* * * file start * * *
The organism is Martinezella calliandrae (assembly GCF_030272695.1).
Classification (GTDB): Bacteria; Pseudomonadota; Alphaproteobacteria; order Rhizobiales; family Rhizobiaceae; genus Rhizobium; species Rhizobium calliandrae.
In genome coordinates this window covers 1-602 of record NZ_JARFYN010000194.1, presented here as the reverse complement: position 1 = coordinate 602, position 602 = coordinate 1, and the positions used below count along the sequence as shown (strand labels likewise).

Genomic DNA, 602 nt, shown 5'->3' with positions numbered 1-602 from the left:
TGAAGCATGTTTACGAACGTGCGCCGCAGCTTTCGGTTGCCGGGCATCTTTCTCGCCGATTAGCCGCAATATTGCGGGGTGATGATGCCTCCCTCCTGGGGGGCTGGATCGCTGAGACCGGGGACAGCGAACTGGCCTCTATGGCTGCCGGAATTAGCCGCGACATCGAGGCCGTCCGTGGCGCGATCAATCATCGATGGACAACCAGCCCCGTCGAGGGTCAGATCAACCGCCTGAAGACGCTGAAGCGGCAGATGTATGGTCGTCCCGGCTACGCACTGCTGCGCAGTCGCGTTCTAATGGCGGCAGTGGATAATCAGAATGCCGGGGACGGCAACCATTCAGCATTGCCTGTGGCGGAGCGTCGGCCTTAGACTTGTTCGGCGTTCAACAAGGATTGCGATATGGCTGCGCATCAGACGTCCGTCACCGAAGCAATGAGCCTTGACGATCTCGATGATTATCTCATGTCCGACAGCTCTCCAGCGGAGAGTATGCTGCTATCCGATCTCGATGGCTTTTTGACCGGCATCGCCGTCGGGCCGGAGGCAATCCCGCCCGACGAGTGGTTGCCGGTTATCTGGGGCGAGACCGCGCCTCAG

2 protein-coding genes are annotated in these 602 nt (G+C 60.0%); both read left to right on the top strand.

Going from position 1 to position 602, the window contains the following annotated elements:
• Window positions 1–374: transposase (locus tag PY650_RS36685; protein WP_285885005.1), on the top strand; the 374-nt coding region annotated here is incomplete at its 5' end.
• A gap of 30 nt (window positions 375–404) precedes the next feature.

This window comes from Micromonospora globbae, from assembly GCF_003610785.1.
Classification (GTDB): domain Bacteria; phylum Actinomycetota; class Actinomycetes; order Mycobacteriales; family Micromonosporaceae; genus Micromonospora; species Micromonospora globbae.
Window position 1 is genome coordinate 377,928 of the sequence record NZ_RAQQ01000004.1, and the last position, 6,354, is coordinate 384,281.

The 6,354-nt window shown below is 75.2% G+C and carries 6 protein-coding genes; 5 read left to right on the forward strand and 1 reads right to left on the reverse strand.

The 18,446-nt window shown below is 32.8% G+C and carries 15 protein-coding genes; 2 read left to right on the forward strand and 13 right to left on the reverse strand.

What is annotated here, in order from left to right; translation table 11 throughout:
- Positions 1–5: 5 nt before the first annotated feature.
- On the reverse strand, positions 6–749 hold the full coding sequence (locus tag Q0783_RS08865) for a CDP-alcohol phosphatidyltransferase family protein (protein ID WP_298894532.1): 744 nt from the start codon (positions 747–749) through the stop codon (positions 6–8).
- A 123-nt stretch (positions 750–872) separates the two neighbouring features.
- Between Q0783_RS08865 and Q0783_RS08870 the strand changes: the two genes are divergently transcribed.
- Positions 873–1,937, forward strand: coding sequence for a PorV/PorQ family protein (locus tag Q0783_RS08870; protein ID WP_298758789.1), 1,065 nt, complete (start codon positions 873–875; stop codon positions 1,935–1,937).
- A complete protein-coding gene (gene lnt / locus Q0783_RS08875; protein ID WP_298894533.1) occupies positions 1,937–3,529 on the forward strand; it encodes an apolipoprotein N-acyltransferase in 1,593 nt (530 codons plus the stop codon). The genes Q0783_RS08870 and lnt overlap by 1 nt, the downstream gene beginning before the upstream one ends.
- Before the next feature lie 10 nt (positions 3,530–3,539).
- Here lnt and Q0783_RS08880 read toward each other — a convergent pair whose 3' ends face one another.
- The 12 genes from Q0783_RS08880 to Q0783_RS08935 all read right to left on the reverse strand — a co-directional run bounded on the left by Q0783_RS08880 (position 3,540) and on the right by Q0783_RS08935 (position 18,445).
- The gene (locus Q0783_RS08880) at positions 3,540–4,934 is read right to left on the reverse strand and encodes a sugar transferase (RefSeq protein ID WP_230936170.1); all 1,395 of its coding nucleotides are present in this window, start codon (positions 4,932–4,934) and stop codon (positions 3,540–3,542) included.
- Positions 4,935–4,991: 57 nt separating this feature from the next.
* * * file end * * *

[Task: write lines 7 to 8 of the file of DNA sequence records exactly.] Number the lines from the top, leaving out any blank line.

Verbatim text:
Going from position 1 to position 602, the window contains the following annotated elements:
• Window positions 1–374: transposase (locus tag PY650_RS36685; protein WP_285885005.1), on the top strand; the 374-nt coding region annotated here is incomplete at its 5' end.